Blyde River Canyon

The Kwa Muhle Museum situated on 130 Bram Fischer Rd in Durban is a important historical museum focusing on the struggles and adversity that Black and Indian people faced living and working in Durban, during the Apartheid Years.

 

The building housing the exibits was designed to accommodate the movement of large numbers of people, and use has been made of the wide open spaces for the exhibitions and educational activities.

 

There are 3 main exhibition halls each focusing on a different aspects of the struggle. The first hall shows black and white print style plaques explaining the different laws and acts that were enforced by the Apartheid government to keep the Black and Indian population under control. The room also hosts a display diorama of a food hall in a prison setting as well as a cell replica room. The second hall focuses in mostly on the Andrew Zondo case, a young man who let off a bomb in Pinetown’s Sanlam center back in the 80s in an act of protest, killing some people . He was sentenced to death for his actions. The third hall focuses on the various opposition groups and protests that took place against the Apartheid governmental system. Individuals like Steve Biko and Harriet Balton are highlighted as well as various trade union actions and even mass protests are noted.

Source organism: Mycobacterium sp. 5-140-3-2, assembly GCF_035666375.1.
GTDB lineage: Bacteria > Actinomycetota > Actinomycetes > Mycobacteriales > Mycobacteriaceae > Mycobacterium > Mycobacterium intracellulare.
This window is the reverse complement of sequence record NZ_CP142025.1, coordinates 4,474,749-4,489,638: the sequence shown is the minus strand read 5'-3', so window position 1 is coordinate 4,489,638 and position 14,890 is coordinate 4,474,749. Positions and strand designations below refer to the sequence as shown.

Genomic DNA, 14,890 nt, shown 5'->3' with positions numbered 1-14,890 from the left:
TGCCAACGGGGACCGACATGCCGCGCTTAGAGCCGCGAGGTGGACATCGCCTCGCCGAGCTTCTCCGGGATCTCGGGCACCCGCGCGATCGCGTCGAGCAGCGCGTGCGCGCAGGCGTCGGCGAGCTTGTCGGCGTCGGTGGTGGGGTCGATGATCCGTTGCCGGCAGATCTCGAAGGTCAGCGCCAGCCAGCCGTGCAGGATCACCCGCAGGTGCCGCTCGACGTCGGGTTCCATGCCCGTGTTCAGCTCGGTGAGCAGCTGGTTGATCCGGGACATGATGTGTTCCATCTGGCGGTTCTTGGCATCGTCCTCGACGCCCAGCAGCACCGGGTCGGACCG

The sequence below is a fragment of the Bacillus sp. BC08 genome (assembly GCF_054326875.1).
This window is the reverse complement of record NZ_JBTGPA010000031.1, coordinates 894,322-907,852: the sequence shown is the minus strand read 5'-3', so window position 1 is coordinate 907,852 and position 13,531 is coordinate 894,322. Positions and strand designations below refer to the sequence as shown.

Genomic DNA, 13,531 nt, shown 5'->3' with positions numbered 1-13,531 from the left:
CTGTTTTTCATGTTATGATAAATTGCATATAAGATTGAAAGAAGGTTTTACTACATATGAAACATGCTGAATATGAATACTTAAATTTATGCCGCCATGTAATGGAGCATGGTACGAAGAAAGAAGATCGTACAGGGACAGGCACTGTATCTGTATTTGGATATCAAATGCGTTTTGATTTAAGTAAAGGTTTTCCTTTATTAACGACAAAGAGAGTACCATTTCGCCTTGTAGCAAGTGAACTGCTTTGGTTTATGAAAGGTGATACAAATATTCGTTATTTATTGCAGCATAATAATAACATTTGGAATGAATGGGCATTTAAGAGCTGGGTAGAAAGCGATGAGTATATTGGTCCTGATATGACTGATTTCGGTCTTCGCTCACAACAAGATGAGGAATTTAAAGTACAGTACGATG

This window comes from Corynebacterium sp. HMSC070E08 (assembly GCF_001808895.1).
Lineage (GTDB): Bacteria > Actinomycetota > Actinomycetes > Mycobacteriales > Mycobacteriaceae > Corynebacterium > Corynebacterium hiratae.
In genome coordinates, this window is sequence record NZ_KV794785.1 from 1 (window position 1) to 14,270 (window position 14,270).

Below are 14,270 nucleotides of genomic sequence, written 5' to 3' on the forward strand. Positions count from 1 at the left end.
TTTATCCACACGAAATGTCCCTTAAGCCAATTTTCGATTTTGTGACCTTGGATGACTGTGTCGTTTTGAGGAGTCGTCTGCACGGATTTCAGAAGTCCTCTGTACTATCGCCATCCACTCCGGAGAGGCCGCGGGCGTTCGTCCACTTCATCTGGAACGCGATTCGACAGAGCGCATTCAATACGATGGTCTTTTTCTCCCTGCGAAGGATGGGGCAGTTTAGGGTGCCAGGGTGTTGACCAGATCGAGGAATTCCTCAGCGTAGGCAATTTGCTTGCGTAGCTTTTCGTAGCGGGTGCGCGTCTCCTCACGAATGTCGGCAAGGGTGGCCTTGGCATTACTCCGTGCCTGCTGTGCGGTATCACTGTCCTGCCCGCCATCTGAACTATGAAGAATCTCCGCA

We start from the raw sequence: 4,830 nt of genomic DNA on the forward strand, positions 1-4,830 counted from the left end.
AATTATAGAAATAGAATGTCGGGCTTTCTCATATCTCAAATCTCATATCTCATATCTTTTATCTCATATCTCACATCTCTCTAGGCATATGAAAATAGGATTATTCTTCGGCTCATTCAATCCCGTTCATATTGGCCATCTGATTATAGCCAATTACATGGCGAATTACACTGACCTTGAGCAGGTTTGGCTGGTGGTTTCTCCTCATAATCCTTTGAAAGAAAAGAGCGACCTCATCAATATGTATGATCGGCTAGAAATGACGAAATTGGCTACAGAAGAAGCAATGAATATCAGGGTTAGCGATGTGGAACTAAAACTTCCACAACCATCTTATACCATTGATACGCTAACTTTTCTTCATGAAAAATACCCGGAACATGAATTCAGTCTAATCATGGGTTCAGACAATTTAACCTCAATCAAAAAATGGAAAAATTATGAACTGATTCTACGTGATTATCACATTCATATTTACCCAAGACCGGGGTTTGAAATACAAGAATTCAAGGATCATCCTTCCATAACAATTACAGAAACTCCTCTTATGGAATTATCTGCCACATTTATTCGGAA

The Kwa Muhle Museum was originally the offices of the native administration Department, a central cog in the machinery of apartheid and the center of Durban’s harsh system of labour control. It is a fitting irony that the museum now displays reconstructions of the oppressive environments experienced by the black population of South Africa under apartheid, offering a window into the harsh realities of the period.

 

“Kwa muhle” is a Zulu term that means “the place of the good one” and was named in reference to its first manager, Mr Marwick. This man helped no fewer than 7 000 Zulu people to escape Gauteng (then called the Transvaal) during the Anglo-Boer War. He was thus instrumental in saving the lives of thousands of native South Africans in a time when their blood was sought by settlers and farmers.

 

It is 1 of only 4 major local history museums in Durban. The other museums under this umbrella are the Old House MuseumOld Court House Museum and the Port Natal Maritime Museum. Visiting each of these institutions will certainly give visitors a well rounded idea of past and present South Africa, and will impart important lessons on how to go about shaping the future.

 

This Museum has free entrance and opens Monday to Friday from 08.30 to 16.00 and on Saturdays from 08.30 to 12.30. Closed on Sundays.

 

The Durban Art Gallery and the eThekwini City Hall are both situated close to the museum, and are a fabulous addition to your cultural and historical experience of this bustling, modern city. In addition, city tours are available, giving visitors the opportunity to learn more about the coastal city and its national and international identity.

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